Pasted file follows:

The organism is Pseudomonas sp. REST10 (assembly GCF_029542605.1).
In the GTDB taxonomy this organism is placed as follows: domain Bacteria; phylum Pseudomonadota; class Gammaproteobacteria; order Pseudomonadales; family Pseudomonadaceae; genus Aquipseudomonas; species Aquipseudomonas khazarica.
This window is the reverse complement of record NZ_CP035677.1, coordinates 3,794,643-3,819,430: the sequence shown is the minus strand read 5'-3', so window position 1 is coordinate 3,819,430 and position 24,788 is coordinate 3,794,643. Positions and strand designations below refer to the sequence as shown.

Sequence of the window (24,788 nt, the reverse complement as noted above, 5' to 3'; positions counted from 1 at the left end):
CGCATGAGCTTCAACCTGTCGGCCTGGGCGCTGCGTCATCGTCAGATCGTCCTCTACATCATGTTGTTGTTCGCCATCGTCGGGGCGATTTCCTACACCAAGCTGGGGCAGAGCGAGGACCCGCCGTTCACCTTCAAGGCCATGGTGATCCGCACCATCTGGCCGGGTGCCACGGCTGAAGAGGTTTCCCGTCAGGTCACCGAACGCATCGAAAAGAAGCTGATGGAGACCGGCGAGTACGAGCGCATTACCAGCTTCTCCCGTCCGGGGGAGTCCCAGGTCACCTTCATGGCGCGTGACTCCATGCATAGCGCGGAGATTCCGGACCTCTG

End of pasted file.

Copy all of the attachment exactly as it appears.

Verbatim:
The organism is Pseudomonas sp. REST10 (assembly GCF_029542605.1).
In the GTDB taxonomy this organism is placed as follows: domain Bacteria; phylum Pseudomonadota; class Gammaproteobacteria; order Pseudomonadales; family Pseudomonadaceae; genus Aquipseudomonas; species Aquipseudomonas khazarica.
This window is the reverse complement of record NZ_CP035677.1, coordinates 3,794,643-3,819,430: the sequence shown is the minus strand read 5'-3', so window position 1 is coordinate 3,819,430 and position 24,788 is coordinate 3,794,643. Positions and strand designations below refer to the sequence as shown.

Sequence of the window (24,788 nt, the reverse complement as noted above, 5' to 3'; positions counted from 1 at the left end):
CGCATGAGCTTCAACCTGTCGGCCTGGGCGCTGCGTCATCGTCAGATCGTCCTCTACATCATGTTGTTGTTCGCCATCGTCGGGGCGATTTCCTACACCAAGCTGGGGCAGAGCGAGGACCCGCCGTTCACCTTCAAGGCCATGGTGATCCGCACCATCTGGCCGGGTGCCACGGCTGAAGAGGTTTCCCGTCAGGTCACCGAACGCATCGAAAAGAAGCTGATGGAGACCGGCGAGTACGAGCGCATTACCAGCTTCTCCCGTCCGGGGGAGTCCCAGGTCACCTTCATGGCGCGTGACTCCATGCATAGCGCGGAGATTCCGGACCTCTG